Indian wax scale removed from stem. Red coloration is the female insect.
Wax scales on holly branch. Photos provided by Brian Kunkel, Ornamentals IPM Extension Specialist, University of Delaware
Bagworms in the “dunce cap” stage. B. t. and Conserve provide good control at this stage.
Bagworm infestation with bags already drooping down.
Damage from bagworm feeding (Photo by: T. Simms).
Bag with green foliage incorporated into it suggests a live caterpillar inside the bag. Insect growth regulators (Dimilin or Confirm), Acelepryn, Conserve (depending on bag/caterpillar size and population density) pyrethroids, acephate or carbaryl provide good control against larger caterpillars. Caterpillar feeding is usually finished by mid-August, consequently hand picking in September – May is a good method to reduce next season’s populations. Photos provided by: Brian Kunkel, University of Delaware
Close-up of roseslug sawfly larva.
Roseslug sawfly damage called ‘window-paning’. The leaf epidermis becomes ‘frosted’ as leaf dries out from feeding on underside of leaf.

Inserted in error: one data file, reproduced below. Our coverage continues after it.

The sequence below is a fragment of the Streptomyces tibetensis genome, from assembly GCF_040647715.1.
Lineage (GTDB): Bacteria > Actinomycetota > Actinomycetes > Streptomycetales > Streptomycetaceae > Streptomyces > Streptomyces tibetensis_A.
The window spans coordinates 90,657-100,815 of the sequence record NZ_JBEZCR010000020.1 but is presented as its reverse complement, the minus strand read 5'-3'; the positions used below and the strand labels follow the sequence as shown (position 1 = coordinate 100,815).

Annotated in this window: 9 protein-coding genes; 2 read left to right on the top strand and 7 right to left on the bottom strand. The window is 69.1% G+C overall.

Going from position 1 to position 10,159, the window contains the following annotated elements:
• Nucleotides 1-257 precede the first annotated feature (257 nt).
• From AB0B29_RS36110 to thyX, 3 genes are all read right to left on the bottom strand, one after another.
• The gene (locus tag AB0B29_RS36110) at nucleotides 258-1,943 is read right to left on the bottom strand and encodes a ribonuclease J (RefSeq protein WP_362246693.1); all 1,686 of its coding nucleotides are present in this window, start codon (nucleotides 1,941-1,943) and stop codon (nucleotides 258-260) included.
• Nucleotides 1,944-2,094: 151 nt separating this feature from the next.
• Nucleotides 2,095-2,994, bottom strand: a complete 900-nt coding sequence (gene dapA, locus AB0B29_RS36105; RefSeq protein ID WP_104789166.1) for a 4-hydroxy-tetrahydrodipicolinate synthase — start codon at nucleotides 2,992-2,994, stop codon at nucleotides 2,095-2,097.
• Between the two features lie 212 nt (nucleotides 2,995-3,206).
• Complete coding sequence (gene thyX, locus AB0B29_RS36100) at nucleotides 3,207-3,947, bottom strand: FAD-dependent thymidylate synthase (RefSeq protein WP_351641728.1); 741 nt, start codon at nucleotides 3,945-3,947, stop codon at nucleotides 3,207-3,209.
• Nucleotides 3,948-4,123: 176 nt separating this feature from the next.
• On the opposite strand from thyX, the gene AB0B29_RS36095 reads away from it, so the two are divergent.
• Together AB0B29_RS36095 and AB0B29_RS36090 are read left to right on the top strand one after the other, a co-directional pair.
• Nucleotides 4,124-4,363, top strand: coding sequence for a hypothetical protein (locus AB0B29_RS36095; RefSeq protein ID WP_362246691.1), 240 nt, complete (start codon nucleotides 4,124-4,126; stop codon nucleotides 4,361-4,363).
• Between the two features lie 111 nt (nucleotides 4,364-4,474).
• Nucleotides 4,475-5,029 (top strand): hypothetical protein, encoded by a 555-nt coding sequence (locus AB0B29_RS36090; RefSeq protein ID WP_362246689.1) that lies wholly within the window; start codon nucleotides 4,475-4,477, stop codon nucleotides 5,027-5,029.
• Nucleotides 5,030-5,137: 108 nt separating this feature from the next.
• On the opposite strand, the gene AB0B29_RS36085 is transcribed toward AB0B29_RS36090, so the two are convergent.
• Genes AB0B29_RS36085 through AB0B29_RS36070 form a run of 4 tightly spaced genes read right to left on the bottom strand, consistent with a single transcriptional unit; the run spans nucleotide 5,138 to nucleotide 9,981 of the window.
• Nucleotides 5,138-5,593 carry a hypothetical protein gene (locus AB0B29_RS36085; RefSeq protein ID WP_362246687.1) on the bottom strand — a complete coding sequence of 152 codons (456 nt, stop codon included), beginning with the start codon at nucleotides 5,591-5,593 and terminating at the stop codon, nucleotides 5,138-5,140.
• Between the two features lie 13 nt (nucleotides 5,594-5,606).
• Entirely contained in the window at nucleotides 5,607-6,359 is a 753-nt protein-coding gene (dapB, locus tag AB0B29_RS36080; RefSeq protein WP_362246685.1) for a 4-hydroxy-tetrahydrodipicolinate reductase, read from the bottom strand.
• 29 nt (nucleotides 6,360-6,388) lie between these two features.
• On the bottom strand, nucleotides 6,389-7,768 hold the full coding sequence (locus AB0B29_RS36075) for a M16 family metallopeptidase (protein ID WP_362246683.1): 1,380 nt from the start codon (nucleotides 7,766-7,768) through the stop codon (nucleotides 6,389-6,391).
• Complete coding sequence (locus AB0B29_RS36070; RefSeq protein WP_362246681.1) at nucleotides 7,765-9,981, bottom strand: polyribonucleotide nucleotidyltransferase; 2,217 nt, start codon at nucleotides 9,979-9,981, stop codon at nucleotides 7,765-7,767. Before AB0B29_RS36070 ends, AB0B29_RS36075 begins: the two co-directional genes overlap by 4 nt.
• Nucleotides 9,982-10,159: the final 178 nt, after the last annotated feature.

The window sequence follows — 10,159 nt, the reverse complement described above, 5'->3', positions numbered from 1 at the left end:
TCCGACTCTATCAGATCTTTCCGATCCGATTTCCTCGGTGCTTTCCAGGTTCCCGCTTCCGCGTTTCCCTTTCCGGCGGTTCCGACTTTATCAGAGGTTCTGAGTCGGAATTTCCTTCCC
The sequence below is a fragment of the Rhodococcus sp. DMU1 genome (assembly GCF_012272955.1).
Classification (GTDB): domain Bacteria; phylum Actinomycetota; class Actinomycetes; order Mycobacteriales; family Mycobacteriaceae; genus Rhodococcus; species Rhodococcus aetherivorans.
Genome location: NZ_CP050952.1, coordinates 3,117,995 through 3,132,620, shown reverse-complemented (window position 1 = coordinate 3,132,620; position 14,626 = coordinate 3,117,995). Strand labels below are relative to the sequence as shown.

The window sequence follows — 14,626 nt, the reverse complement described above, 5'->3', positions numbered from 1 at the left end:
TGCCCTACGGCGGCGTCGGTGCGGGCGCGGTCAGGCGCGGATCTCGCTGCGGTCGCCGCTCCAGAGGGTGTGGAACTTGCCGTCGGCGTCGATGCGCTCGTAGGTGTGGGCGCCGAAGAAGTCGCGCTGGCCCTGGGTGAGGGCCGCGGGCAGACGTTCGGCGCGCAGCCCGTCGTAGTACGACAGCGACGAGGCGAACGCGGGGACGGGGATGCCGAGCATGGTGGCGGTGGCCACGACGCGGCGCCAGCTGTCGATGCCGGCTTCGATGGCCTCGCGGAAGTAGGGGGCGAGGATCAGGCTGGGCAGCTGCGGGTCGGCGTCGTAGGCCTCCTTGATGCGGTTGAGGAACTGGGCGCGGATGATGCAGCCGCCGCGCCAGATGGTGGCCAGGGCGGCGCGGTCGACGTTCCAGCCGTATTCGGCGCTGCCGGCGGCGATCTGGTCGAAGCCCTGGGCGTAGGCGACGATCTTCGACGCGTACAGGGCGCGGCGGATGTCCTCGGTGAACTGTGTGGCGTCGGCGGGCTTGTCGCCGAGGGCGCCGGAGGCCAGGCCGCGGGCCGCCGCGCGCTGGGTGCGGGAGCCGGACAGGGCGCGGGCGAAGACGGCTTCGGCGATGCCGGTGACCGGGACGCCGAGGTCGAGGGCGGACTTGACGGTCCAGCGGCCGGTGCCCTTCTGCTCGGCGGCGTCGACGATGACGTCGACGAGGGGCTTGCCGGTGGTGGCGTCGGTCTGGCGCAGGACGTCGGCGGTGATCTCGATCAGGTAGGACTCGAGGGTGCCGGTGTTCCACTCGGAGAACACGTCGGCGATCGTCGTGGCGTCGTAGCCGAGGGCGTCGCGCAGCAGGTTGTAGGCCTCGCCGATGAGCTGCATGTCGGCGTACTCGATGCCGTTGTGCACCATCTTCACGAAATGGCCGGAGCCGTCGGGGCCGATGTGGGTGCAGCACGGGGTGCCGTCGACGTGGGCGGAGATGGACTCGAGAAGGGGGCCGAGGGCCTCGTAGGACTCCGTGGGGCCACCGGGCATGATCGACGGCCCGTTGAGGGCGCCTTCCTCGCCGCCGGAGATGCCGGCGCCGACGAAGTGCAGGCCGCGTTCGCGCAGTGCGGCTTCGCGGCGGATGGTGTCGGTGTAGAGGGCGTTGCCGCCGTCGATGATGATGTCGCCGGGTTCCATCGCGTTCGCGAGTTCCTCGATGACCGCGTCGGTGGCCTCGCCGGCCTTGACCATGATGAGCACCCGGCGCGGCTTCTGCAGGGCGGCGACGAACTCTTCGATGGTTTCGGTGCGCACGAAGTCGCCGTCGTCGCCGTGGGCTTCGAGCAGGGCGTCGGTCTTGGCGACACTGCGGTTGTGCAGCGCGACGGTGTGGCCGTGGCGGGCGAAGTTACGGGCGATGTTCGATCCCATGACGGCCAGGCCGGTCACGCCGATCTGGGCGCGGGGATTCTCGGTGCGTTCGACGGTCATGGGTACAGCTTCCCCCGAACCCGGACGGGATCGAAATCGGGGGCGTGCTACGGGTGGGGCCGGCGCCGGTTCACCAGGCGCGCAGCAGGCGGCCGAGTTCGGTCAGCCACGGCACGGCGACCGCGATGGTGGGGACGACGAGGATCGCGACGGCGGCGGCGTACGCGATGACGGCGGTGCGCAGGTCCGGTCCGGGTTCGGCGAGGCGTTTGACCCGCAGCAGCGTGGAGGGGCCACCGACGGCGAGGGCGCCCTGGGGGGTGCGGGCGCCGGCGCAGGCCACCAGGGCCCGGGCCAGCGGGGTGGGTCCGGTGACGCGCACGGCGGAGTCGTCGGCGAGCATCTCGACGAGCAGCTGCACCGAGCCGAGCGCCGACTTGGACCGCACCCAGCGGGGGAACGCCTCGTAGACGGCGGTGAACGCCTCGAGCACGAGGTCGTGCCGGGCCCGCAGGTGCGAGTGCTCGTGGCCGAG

‘Window-paning’ damage on Knock-out Roses caused by roseslug sawflies.
Underside of rose leaf with damage caused by roseslug sawfly. Larva is feeding on leaf. All photos provided by Brian Kunkel, University of Delaware
Cytospora canker on an apple. Photo provided by: William Jacobi, Colorado State University, Bugwood.org
Cytospora canker on a willow twig. Photo provided by: William Jacobi, Colorado State University, Bugwood.org
Tobacco Rattle Virus on Peony. Photo provided by: R.K. Jones, North Carolina State University, Bugwood.org
Tobacco Rattle Virus on Hosta. Photo provided by: Alan Windham, University of Tennessee, Bugwood.org
Tobacco rattle virus on epemedium. Photo provided by: Bob Mulrooney, University of Delaware, Plant Pathology Extension Specialist